High Tide (December 18th 2015) – Daily political round up

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Copyright bill debate drags on; DAB lawmaker under fire over remarks on mentally ill and psychiatrists.

Photo: Chris Lusher


Gov’t & LegCo

Copyright bill debate drags on as filibuster continues
– Legislation of a controversial copyright amendment bill was further delayed asthe quorum bell was rung for 28 times after Cyd Ho of Labour Party moved a motion to adjourn the discussion in the beginning of the session
– On one occasion, pan-dems were just seven seconds away from bringing the debate to a halt
– Democratic Party was fiercely condemned by protesters as Albert Ho and Sin Chung-kai remained in the Chamber, thus maintaining a quorum in the last seconds
– Democrat Helena Wong “gave her first time” – of calling a quorum count – to Wong Yuk-man when Wong was delivering his speech criticising her party
– Helena Wong, with the accompany of Civic Party’s Claudia Mo, was later surrounded by angry protesters who felt betrayed by DPHK and Mo was injured during the chaos
– Keyboard Frontier, organiser of the protest, admitted the rally had become “a bit out of control”

New government projections expect Hong Kong Island population to shrink by 2024 as new towns become most populous districts
– Population of the New Territories and Kowloon will increase by 456,600 and 132,400 to 4.24m and 2.33m respectively between 2014 and 2024 while that of Hong Kong Island is expected to drop gradually from 1.27m to 1.19m, according to a “Projections of Population Distribution 2015-2024” released by the Planning Department
– The report also predicted that Sha Tin District, Kwun Tong District and Yuen Long District will become to three most populous districts in 2024, with a population of 721,100, 686,800 and 685,200 respectively

Politics (General)

Former housing minister: Small house policy is unsustainable
– Former top official Michael Suen, who was Secretary for Housing, Planning and Lands between 2002 and 2007, said the small house policy for indigenous New Territories villagers’ could not be allowed to continue forever and people should come up with a date to end the policy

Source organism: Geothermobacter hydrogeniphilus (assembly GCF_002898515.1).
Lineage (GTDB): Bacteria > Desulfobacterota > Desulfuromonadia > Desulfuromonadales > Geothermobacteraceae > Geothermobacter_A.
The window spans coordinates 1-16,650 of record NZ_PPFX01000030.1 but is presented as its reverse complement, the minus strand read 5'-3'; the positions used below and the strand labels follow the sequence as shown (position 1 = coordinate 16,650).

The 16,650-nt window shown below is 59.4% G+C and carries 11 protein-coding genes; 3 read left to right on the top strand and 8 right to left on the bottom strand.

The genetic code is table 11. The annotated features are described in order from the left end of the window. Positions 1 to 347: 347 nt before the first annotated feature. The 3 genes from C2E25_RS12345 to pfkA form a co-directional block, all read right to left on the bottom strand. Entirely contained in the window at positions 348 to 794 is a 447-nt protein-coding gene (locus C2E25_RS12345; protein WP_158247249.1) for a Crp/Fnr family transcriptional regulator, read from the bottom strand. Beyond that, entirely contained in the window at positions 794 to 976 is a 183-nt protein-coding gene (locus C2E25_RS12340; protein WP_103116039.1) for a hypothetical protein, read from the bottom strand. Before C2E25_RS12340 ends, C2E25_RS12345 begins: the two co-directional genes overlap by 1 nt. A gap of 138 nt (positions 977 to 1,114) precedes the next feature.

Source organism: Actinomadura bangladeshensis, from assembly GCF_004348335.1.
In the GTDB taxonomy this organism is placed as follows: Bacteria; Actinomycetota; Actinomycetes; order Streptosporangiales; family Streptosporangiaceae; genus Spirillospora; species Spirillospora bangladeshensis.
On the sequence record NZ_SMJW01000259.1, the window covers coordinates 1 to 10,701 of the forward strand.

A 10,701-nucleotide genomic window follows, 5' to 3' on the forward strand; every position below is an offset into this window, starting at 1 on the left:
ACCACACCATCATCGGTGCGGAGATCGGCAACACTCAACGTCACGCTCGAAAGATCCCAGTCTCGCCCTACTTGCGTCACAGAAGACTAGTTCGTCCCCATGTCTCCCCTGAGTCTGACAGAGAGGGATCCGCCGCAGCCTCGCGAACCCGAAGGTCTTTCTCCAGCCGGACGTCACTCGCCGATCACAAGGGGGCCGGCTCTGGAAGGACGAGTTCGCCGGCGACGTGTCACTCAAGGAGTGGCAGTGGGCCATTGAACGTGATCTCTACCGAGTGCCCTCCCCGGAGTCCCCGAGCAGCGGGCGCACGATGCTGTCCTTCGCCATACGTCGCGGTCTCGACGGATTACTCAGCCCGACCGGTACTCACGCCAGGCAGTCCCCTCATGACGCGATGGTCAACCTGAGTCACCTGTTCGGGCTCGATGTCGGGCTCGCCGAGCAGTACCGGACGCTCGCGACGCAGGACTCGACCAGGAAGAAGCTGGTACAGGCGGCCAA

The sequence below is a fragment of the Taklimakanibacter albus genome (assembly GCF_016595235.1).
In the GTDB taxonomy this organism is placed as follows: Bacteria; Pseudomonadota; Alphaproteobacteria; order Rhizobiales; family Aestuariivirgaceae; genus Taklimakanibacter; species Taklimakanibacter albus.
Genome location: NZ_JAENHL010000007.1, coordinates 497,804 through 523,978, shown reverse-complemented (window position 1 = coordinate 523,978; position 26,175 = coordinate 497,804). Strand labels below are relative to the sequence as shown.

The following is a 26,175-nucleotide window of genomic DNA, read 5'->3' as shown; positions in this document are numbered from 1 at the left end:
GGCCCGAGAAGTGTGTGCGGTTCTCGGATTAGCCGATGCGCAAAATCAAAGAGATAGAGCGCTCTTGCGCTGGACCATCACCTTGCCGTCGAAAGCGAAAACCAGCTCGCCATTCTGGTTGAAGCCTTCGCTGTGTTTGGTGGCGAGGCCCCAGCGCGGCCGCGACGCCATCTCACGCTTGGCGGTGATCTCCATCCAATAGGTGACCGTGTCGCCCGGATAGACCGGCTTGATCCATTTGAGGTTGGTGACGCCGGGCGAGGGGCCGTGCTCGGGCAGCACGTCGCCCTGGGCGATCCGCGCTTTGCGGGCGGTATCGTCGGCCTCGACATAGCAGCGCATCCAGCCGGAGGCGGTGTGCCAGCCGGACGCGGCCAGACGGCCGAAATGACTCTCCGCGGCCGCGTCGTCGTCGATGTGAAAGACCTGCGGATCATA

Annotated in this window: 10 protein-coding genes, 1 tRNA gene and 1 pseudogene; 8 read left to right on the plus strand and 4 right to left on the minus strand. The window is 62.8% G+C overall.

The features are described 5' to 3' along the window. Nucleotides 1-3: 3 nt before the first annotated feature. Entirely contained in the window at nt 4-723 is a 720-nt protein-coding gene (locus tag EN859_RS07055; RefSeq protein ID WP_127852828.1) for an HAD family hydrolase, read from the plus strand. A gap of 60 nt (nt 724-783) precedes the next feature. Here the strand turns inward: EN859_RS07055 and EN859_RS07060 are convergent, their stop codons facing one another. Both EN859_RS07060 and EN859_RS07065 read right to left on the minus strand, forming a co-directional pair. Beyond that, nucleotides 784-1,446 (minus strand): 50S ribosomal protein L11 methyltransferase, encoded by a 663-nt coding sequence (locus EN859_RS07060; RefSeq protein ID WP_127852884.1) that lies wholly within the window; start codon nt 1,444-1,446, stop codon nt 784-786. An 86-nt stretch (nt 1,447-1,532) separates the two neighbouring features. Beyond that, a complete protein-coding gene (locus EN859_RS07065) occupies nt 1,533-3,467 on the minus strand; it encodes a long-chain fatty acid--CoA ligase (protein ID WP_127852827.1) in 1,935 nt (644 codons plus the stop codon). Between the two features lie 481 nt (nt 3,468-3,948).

– Suen said the authorities should consider allow small houses to be built higher than the current mandated three storeys to save lands for other uses

Smelly substance on accountancy lawmaker’s jeans not faeces, test found
– LegCo president Jasper Tsang, referring to two laboratory reports, said thesubstance that was first appeared to be human faeces rubbed on accountancy lawmaker Kenneth Leung’s jeans when he attended a LegCo meeting was more likely to have been glue as no bacteria was found
– Leung did not seem convinced by the conclusion, and said, “If you rub your jeans repeatedly with alcohol, I would be surprised if there is still any bacterium in the sample”
– Tsang reiterated no sign showed that the LegCo security was compromised or that Leung was being targeted

DAB lawmaker under fire over remarks on mentally ill and psychiatrists
– Ann Chiang of DAB expressed regret after three local medical professional associations condemned her provocative remarks over mentally ill patients and those tending to them
– During Wednesday’s LegCo debate on the copyright bill, Chiang urged LegCo president Jasper Tsang to curb filibuster, making a metaphor that “psychiatrists suffer the most from mental problems as they listen too much to patients with mental problems”
– The Hong Kong Academy of Medicine, with the College of Psychiatrists as its member institution, slamme Chiang for the “untrue, derogatory [and] unfounded” statement which “would deter patients from receiving assistance that they need”

Alibaba dismisses rumours over Ming Pao acquisition
– Jack Ma’s Alibaba Group dismissed rumours that it is in talks to buy Ming Pao, one of the city’s most credible Chinese media outlets, a few days after its SCMP acquisition was confirmed
– Spokesperson of Alibaba Group Rico Ngai told Reuters the internet conglomerate was not in any negotiations with Ming Pao

Public sentiment index among 20-year low
– The University of Hong Kong Public Opinion Programme’s Public Sentiment Index (PSI) dropped by 11.6 points to 61.4 in its latest findings, which was “among the worst 1% across the past two decades”
– The Government Appraisal (GA) and Society Appraisal (SA) indexes, which composite the PSI, was down by 6.3 and 10.9 points respectively